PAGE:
Flashcards in Lab interpretation Deck (36):
When is WBC elevated
1. Chronic inflammatory disease
3. chronic myelogenous leukemia
4. Acute myelogenous leukemia
Cells that has given up all nuclear material except for remain iron; carries oxygen by virtue of its conficguration and Hb content
What is the normal ration of Hb/ Hematocrit?
- Hemoglobin is oxygen carrying pigment of erythrocytes
- Hematocrit (HCT) is a concentration of RBC’s
- males values > female values
What causes elevated HCT?
Primary: Polycythemia (overproduction of HCT)
1. Chronic lung disease (COPD)
2. High altitude living
4. Extreme physical exercise
5. Hemoconcentration: (dehydration) Burns, Vomiting, Dehydration
What decreases Hgb/HCT?
1. Hemorrhage**: Trauma, GI cancer, Peptic ulcer, Excessive menstruation, etc
2. Decreased production of erythrocytes: Iron deficient microcytic anemia, Macrocytic anemia, Ethnic genetic variants
3. Destruction of erythrocytes: Anemia of chronic disease (Cancer, TB, RA), Malaria, Hypersplenism, Sickle cell, Hypothyroidism, Renal insufficiency, Chronic infection; *always rule out Fe deficiency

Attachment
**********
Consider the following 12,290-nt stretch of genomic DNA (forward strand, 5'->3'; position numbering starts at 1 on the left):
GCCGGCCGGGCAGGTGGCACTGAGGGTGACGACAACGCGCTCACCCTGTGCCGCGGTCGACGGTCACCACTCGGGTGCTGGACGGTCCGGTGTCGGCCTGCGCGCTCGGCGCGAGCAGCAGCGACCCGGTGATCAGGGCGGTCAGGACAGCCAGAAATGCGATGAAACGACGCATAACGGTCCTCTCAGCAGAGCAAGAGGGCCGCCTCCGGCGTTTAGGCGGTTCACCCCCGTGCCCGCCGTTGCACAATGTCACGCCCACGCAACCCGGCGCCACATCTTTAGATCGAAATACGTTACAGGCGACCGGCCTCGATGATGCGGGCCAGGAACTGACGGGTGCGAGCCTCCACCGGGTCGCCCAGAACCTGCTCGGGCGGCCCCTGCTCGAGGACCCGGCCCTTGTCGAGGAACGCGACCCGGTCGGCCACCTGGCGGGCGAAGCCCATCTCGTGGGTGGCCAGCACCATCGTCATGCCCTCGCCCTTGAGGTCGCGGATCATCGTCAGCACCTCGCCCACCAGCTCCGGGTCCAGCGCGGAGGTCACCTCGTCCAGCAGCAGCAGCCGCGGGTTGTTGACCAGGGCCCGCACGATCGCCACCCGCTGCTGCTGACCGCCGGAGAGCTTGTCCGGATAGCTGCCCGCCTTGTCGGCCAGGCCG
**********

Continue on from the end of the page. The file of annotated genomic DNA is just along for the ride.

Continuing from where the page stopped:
Primary response to bleeding; Maintains homeostasis, Plugs microscopic pores
- Vit K important
A substance that develops an electrical charge when dissolved in water; Under the control of regulatory centers in renal, thyroid, parathyroid and pituitary systems
- Serum levels of electrolytes are a reflection of total body values
When do most abnormalities occur with Na and K? What is the most common clinical manifestation of hypokalemia?
- when patients are on diuretics
- leg cramps
What can cause hyperchloremia?
1. Certain drugs including: carbonic anhydrase inhibitors (used to treat glaucoma), Acetazolamide, Ammonium chloride, Androgens, Cortisone, Estrogen, Guanethidine, Methyldopa, NSAIDs
3. Metabolic acidosis
4. Respiratory alkalosis
What can cause hypochloremia?
1. Addison’s disease
3. Certain kidney disorders
4. Congestive heart failure
5. Excessive sweating
6. Metabolic alkalosis
10. medications: Aldosterone, Bicarbonates, Certain diuretics, Triamterene
What is the cause of acutely low CO2? Chronic low?
–Acutely low = diabetic ketoacidosis
–Chronic low = chronic renal failure
When do BUN levels increase?
2. Renal failure
3. Absorption of blood in the “gut”